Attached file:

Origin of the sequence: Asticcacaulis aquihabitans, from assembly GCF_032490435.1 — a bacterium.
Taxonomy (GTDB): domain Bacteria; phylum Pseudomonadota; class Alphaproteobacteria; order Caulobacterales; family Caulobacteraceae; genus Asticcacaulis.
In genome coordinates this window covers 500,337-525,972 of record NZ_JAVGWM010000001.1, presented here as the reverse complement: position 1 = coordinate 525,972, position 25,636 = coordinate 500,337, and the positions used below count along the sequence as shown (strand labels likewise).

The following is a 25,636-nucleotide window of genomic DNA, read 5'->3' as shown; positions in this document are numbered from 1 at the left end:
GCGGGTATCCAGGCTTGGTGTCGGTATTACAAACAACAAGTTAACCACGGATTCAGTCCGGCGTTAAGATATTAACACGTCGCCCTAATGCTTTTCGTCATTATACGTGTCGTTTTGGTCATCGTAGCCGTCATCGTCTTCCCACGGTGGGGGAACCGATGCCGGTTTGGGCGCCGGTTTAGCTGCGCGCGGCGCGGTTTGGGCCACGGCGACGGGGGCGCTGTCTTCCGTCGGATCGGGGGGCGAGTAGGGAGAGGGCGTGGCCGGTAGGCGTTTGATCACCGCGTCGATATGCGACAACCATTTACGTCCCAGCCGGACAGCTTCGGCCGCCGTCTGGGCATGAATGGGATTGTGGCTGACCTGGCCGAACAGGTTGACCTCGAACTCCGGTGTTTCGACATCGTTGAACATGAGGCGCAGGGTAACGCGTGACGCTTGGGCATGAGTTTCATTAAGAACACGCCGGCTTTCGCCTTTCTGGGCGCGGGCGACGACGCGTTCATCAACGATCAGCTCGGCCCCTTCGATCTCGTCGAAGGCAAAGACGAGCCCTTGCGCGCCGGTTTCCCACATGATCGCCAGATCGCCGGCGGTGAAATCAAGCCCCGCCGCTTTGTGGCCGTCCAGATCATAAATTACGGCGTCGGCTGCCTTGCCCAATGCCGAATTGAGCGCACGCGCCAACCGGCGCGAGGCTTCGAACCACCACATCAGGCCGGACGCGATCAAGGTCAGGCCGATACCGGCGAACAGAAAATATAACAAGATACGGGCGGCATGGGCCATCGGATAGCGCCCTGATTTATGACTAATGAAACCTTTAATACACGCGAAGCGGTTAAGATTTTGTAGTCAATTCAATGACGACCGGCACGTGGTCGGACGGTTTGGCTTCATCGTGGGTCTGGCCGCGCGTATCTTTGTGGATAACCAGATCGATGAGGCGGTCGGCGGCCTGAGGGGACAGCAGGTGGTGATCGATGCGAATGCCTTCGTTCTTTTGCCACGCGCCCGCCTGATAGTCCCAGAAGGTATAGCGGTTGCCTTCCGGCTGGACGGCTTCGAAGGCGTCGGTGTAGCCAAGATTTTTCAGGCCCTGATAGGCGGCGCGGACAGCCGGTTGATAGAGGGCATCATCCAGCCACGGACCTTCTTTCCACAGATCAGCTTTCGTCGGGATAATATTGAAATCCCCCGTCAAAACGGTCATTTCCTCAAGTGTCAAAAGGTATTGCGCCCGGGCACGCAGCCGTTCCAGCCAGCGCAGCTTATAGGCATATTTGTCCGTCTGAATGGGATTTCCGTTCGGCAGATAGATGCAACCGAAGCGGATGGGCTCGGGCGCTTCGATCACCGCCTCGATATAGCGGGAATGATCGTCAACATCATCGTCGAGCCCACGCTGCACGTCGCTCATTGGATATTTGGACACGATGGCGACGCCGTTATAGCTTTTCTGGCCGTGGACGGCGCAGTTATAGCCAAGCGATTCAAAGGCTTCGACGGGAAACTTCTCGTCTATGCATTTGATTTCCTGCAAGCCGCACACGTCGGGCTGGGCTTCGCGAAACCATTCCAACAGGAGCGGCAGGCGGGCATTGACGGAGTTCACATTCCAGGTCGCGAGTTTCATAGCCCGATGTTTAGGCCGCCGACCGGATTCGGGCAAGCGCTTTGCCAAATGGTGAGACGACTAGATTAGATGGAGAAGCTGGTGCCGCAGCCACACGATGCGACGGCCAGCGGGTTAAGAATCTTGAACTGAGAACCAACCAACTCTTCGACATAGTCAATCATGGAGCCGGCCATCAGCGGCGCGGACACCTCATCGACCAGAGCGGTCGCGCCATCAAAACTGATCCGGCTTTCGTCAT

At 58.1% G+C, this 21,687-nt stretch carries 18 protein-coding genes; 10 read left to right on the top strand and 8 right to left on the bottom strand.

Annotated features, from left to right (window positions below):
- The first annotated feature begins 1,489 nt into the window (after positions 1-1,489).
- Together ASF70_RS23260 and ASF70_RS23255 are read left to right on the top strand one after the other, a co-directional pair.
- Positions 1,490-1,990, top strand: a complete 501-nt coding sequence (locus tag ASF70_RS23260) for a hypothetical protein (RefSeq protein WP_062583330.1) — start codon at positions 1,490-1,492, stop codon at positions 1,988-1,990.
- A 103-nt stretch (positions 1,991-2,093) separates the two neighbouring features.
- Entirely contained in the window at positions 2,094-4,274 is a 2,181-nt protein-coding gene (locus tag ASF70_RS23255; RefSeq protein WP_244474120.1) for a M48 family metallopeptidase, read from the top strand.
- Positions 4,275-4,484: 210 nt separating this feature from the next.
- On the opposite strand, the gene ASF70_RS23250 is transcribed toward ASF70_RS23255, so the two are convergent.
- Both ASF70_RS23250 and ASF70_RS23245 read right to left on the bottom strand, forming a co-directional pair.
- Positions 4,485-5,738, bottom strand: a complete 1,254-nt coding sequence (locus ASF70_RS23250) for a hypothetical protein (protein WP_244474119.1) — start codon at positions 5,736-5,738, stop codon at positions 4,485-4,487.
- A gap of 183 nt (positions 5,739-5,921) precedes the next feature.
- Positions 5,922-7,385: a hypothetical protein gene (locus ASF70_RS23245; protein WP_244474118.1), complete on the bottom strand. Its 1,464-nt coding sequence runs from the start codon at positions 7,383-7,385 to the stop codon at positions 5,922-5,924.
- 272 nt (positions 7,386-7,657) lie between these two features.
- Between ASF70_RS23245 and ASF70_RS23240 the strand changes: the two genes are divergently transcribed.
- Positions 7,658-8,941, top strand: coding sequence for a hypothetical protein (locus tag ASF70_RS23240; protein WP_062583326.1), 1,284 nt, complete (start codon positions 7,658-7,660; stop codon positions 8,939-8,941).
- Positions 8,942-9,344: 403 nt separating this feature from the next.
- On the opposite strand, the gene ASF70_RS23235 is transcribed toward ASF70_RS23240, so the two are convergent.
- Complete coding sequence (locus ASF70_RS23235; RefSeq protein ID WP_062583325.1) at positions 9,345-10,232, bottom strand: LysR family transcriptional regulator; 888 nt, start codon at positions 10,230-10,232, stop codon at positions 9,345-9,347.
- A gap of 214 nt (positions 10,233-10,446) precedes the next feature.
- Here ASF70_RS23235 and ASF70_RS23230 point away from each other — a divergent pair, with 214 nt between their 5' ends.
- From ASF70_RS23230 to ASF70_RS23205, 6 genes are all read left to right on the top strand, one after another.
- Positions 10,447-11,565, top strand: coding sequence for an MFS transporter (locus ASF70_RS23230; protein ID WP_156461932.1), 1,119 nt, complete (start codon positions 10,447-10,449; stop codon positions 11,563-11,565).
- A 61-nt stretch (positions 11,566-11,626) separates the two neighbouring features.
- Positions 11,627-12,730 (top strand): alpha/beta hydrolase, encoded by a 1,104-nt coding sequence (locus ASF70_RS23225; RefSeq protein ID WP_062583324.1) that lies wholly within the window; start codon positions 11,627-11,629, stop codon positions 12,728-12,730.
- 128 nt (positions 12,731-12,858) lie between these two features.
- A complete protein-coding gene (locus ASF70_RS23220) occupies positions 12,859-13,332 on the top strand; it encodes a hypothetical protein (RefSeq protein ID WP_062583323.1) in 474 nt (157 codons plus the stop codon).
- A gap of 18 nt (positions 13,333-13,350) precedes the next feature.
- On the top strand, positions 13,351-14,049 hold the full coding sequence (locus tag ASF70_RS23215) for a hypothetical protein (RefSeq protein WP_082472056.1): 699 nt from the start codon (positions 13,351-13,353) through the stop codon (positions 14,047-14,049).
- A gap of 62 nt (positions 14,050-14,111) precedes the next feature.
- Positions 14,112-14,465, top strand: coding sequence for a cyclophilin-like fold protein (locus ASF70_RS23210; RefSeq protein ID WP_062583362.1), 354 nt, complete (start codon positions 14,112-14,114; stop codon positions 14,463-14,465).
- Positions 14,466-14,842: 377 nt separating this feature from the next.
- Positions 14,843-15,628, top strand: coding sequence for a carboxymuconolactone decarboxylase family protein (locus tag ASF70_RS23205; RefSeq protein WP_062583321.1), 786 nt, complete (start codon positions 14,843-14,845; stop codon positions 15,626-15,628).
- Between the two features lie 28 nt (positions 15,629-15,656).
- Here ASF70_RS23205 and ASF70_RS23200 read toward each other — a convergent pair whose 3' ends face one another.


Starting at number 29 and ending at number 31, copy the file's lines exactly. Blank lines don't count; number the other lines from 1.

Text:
- A 61-nt stretch (positions 11,566-11,626) separates the two neighbouring features.
- Positions 11,627-12,730 (top strand): alpha/beta hydrolase, encoded by a 1,104-nt coding sequence (locus ASF70_RS23225; RefSeq protein ID WP_062583324.1) that lies wholly within the window; start codon positions 11,627-11,629, stop codon positions 12,728-12,730.
- 128 nt (positions 12,731-12,858) lie between these two features.